Choosing an exchanger bonnet style: part 1

One of the major decisions the fabricator and manufacturer have to decide on is what kind of channel box to use on the shell and tube heat exchanger.

There are many configurations shell and tube heat exchangers can come in. Choosing the right combination of styles is an important first step in deciding which exchanger is right for your business. Fabricators work with manufacturers to determine the specific needs the exchanger will address.

One of the major decisions the fabricator and manufacturer have to decide on is what kind of channel box to use on the shell and tube heat exchanger. According to Thermopedia, each exchanger has two channel boxes: the front bonnet, which is where fluid is put into the tubes, and the rear bonnet, which is where the fluid either exits the exchanger or is sent back through for another pass.

Each type of channel box, whether front or rear, has a designation, determined by the Tubular Exchanger Manufacturers Association (TEMA).Thermopedia explained there are six front bonnet designs and nine rear bonnet designs. The rear bonnet designs are divided into two categories: fixed bonnets and floating bonnets.

“Know what the exchanger will be used for to determine which qualities to focus on.”

Front channel boxes

While there are six designs to choose from, Chemical Processing said four are the most popular. Each has its own benefits and drawbacks. It’s important to know what the exchanger will be used for to determine which qualities to focus on.

For instance, if the exchanger will be used to process toxic chemicals, and especially if harmful materials will be flowing through both the tube side and the shell side, the N-type bonnet might be best. The tubes, tube sheet and shell are all welded together in this construction, which reduces the risk of leaks. However, if there is no need to have everything welded together, there is little advantage over other types. The N-type bonnet is difficult to clean and maintain. Replacing parts is also more difficult on this type than some of the others.

If cleaning and maintenance are the most important aspects to the manufacturer, an A- or B-type designation would be beneficial. Both allow for easy cleaning, as it is easy to access the tube sheet. These are the two most common channel box options, which work for most exchanger applications, according to Thermopedia. In deciding between the two, the manufacturer should consider the pressure of the fluids in the exchanger, how crucial the cleaning of the tubes is, how clean the solutions will be and cost.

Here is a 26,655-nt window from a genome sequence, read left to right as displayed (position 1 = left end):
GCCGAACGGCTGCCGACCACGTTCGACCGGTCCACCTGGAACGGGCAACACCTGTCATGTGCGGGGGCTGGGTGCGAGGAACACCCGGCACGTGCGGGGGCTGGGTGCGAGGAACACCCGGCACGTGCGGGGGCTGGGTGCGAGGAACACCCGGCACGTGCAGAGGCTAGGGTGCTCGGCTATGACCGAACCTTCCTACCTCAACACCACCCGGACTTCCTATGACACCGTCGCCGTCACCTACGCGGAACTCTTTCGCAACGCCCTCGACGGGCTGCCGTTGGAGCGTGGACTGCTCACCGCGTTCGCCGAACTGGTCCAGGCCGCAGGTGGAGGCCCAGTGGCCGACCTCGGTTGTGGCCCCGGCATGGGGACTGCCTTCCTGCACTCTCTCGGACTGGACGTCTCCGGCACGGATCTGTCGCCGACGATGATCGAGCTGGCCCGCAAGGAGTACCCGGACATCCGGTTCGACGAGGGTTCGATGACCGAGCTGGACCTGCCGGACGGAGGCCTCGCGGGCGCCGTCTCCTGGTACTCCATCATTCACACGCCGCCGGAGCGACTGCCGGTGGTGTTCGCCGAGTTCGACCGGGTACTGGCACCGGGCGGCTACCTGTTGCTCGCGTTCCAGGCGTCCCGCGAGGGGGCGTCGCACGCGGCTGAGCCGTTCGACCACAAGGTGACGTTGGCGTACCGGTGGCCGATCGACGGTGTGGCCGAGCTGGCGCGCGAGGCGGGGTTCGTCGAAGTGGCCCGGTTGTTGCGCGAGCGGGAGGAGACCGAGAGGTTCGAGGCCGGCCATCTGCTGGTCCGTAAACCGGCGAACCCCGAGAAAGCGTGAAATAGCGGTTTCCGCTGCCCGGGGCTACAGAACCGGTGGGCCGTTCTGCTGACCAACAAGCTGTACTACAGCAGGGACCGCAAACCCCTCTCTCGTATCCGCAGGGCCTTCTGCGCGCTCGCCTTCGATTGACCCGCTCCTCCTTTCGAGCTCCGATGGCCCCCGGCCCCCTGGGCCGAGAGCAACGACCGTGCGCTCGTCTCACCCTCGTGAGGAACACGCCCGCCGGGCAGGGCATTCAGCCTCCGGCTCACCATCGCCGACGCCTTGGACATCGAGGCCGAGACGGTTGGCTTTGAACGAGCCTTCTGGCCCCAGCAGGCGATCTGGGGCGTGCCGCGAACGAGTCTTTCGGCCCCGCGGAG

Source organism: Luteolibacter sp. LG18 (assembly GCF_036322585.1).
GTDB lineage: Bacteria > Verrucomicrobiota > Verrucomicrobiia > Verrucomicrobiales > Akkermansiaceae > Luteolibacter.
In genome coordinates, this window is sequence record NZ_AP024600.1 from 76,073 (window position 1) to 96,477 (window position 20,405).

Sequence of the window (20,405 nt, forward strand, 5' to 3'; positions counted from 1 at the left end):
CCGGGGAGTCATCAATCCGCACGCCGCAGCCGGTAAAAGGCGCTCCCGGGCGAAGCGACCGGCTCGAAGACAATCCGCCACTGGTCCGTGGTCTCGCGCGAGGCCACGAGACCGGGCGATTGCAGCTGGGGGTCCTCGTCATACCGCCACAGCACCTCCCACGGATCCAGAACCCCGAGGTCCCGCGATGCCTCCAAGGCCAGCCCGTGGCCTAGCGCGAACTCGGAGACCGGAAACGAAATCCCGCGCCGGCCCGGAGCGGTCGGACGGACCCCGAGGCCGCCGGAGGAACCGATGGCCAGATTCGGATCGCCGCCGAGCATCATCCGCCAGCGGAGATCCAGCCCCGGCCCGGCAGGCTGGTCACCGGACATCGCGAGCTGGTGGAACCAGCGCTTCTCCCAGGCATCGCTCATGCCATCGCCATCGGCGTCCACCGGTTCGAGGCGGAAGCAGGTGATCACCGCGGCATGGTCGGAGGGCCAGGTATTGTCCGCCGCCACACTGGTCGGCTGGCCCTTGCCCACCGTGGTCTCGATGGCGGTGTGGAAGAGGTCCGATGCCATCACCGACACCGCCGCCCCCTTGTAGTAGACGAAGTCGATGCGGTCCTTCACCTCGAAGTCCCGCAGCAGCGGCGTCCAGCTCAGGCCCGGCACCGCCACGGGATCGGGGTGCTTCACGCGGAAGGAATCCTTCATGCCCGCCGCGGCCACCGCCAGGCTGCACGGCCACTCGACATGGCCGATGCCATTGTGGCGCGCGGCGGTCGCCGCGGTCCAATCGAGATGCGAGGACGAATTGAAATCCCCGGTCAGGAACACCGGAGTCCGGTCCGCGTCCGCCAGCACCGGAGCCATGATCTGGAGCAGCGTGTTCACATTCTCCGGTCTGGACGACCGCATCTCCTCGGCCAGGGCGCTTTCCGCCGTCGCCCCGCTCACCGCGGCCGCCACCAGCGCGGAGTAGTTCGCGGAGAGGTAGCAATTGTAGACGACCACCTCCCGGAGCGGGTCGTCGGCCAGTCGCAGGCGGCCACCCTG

“The A-type and B-type bonnets work for most heat exchanger applications.”

The A-type is easiest to clean because the tubes can be reached without disconnecting piping or taking off the bonnet. Many manufacturers like A-type channel boxes because they make cleaning the tube side easy. This allows them to use dirty tube side fluids. However, this bonnet style has two gasketed seals on the exchanger, with poses greater risk of leaks in high-pressure processes.

The B-type exchanger doesn’t have the second seal, which reduces chance of leakage, making it a more suitable option for high-pressure processes. This makes cleaning more difficult because the bonnet needs to be taken off to reach the tubing. Because of this, manufacturers who will be using clean tube side fluids, but dirty shell side solutions, will choose this option. It is also the cheaper of the two.

Finally, the C-type gives manufacturers access to the tubes without taking off the piping, though it is difficult to clean and maintain. It is good for high-pressure uses as well as with harmful substances that are on the tube side.

Thermopedia explained there are also D-type and Y-type channel boxes. The D-type is used for extremely high pressure applications. Like the C-type, it is difficult to repair because the tube bundle is attached to the bonnet. However, cleaning isn’t hard because the tubes can be reached without moving the pipes. It is the most expensive option manufacturers have for the front channel box.

The Y-type channel box isn’t recognized by TEMA, though some manufacturers like this option because it reduces need for excess pipes, thereby reducing the overall cost of the exchanger. It is used with an odd number of tubes, most commonly only one, for a single pass exchanger. If the exchanger is a part of a pipeline, this is a cost-effective option, if the industry will allow use of equipment not certified by TEMA. The Y-type channel box is versatile; it can be used as either a front bonnet or a rear bonnet.

Choosing the right bonnet is an important decision when planning out the fabrication of a shell and tube heat exchanger. While many exchangers will do well with an A-type or B-type channel box, there are some cases in which an N-type, C-type, D-type or even Y-type may be a better choice. Manufacturers should discuss the options carefully with their fabricator and know the uses expected of their machine before making their final decision.